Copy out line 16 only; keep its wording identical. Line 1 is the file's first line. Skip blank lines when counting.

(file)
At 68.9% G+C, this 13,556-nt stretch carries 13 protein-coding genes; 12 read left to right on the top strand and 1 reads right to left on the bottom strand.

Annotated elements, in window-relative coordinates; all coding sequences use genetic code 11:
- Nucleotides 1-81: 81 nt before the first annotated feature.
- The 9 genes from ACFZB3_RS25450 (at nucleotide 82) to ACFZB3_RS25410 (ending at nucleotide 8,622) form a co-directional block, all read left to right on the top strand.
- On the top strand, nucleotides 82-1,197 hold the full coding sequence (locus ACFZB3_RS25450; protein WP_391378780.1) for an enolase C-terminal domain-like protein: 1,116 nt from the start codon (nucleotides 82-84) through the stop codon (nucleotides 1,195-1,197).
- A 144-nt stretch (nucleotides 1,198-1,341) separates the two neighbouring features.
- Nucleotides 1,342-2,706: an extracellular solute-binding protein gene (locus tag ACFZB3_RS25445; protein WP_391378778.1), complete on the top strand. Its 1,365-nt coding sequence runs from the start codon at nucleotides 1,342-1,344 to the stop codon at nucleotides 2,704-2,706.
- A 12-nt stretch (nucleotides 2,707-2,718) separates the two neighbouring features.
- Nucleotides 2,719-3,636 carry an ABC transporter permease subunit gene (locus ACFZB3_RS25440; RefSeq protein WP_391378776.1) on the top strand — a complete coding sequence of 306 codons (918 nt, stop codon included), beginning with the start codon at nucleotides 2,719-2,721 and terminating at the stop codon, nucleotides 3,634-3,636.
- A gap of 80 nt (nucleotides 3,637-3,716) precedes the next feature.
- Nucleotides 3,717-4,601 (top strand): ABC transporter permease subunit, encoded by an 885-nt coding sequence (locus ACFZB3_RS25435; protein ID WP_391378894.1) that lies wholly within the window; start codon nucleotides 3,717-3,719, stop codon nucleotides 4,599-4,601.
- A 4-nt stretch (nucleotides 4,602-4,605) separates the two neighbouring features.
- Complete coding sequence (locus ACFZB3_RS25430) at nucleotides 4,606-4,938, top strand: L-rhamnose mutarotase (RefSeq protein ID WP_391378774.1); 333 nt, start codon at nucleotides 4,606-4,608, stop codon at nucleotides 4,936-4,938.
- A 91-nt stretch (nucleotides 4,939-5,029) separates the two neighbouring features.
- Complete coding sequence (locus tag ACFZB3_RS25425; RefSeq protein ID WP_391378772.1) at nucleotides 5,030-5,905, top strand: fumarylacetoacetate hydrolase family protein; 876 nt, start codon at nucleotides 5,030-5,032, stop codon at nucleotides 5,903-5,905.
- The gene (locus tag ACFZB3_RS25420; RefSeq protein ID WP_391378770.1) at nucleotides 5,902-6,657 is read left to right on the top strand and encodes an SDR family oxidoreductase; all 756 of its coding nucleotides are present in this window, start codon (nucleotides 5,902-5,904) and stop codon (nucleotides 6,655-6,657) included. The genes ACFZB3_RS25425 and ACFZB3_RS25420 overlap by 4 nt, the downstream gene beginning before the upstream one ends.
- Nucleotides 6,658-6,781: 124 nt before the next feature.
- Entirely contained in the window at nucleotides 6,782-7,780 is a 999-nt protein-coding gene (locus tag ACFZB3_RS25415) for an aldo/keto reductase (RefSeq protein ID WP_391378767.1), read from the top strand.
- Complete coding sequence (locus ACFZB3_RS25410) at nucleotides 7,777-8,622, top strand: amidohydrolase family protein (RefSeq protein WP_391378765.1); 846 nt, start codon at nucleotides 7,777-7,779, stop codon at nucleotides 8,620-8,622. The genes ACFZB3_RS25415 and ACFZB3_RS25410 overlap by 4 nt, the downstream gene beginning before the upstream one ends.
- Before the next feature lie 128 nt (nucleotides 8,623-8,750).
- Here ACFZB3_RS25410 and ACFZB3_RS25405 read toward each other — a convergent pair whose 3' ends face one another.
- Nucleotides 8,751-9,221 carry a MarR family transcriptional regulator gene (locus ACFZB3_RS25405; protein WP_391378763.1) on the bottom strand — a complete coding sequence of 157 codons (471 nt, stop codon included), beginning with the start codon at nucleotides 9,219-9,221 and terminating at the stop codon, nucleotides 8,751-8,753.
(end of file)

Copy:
- The gene (locus tag ACFZB3_RS25420; RefSeq protein ID WP_391378770.1) at nucleotides 5,902-6,657 is read left to right on the top strand and encodes an SDR family oxidoreductase; all 756 of its coding nucleotides are present in this window, start codon (nucleotides 5,902-5,904) and stop codon (nucleotides 6,655-6,657) included. The genes ACFZB3_RS25425 and ACFZB3_RS25420 overlap by 4 nt, the downstream gene beginning before the upstream one ends.